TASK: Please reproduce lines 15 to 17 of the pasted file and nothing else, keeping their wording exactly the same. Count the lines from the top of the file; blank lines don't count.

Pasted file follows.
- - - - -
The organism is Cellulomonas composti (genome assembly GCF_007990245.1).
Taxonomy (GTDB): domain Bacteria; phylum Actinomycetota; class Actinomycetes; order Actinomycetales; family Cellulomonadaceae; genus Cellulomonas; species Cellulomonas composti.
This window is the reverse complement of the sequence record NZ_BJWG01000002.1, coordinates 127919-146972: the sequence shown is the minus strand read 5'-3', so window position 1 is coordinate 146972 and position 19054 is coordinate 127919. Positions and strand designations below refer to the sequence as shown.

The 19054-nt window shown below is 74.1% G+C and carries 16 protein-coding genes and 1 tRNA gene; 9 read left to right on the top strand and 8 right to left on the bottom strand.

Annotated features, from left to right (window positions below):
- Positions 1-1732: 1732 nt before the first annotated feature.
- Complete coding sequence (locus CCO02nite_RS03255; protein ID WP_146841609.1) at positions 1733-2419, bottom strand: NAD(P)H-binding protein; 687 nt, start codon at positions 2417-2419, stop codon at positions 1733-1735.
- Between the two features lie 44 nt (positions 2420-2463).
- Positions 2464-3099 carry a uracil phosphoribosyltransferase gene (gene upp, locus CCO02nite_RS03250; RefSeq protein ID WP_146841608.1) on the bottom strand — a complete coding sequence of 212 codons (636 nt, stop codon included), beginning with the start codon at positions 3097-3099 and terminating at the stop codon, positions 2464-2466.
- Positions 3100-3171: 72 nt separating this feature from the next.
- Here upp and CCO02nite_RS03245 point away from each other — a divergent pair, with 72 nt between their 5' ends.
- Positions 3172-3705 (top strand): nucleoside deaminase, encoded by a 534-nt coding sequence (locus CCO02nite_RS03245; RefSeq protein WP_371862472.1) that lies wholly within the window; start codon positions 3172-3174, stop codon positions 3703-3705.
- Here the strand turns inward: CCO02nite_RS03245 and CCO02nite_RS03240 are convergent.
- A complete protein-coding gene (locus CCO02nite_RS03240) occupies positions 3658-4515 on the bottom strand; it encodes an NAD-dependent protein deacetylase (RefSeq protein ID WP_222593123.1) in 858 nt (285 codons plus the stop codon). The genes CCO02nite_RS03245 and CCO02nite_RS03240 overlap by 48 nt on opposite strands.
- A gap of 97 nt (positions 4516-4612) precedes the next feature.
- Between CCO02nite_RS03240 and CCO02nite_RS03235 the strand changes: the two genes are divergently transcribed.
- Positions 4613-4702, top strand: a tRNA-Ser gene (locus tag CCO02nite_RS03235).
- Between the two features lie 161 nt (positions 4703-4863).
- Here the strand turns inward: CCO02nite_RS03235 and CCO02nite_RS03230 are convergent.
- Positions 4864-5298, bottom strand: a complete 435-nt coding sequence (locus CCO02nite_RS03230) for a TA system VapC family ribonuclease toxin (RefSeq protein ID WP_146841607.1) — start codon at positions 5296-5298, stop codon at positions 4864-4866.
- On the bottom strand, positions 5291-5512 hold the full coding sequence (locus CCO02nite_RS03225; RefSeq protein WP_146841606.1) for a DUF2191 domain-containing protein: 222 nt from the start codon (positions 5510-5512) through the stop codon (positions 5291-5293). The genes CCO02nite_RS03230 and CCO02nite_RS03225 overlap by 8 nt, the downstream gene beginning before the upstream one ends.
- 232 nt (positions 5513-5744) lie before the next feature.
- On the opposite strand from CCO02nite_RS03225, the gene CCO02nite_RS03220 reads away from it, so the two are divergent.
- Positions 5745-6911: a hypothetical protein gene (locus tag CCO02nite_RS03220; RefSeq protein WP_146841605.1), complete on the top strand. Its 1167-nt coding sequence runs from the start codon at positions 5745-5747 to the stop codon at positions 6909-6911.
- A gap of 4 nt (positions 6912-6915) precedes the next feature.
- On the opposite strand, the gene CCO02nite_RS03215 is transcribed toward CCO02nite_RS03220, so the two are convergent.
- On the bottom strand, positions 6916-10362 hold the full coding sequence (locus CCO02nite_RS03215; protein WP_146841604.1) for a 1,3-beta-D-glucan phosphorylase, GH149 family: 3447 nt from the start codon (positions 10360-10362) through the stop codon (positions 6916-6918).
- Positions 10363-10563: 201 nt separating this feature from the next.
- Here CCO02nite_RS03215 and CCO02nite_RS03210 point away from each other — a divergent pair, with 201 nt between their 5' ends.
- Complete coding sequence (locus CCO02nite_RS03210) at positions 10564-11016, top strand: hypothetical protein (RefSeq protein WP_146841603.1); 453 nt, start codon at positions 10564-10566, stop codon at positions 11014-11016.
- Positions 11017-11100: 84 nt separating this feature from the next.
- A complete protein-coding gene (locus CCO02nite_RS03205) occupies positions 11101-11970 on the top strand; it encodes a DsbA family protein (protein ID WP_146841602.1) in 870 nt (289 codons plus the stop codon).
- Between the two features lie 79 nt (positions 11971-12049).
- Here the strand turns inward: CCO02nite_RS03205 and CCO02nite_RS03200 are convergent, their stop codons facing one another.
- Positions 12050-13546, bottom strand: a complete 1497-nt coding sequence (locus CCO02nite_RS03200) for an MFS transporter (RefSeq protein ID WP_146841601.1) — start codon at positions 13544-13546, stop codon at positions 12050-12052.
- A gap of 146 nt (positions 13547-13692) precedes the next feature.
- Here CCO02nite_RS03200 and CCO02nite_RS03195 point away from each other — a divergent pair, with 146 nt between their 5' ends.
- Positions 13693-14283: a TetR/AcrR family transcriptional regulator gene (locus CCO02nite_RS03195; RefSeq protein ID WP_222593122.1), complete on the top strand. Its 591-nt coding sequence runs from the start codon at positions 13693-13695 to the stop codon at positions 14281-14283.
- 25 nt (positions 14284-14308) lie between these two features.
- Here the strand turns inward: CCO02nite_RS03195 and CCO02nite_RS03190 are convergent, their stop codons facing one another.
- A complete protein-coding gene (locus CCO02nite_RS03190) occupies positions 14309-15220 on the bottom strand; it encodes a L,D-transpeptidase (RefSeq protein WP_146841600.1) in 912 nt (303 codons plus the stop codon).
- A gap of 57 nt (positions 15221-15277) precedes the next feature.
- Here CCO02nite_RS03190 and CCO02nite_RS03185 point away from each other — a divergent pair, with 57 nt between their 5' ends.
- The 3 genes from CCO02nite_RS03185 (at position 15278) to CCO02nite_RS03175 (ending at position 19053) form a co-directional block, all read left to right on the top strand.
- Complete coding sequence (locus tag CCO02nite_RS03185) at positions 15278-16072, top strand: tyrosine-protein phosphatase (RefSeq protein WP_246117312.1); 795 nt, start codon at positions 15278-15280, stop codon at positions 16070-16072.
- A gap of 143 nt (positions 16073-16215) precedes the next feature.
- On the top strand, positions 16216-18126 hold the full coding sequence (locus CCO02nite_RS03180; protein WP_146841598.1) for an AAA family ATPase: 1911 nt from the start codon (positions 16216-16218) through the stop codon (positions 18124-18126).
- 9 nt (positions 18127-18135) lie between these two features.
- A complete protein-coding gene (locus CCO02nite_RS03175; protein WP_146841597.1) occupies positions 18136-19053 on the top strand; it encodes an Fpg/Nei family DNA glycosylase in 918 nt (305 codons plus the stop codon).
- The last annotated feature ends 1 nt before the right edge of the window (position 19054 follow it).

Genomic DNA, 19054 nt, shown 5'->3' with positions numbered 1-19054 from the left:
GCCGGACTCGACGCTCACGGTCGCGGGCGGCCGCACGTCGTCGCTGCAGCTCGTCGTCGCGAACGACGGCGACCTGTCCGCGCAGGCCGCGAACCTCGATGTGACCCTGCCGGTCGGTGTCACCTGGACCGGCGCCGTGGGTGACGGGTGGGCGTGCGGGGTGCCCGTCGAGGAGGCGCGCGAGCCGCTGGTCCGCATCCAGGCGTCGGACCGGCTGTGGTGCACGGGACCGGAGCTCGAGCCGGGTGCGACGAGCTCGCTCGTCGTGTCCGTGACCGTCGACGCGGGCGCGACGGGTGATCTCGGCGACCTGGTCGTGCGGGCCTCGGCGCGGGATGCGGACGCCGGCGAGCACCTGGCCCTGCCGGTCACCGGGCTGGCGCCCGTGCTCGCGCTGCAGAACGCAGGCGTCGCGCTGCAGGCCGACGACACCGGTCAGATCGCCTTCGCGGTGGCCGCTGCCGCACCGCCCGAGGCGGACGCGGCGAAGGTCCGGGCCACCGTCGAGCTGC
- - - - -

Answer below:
- A gap of 97 nt (positions 4516-4612) precedes the next feature.
- Between CCO02nite_RS03240 and CCO02nite_RS03235 the strand changes: the two genes are divergently transcribed.
- Positions 4613-4702, top strand: a tRNA-Ser gene (locus tag CCO02nite_RS03235).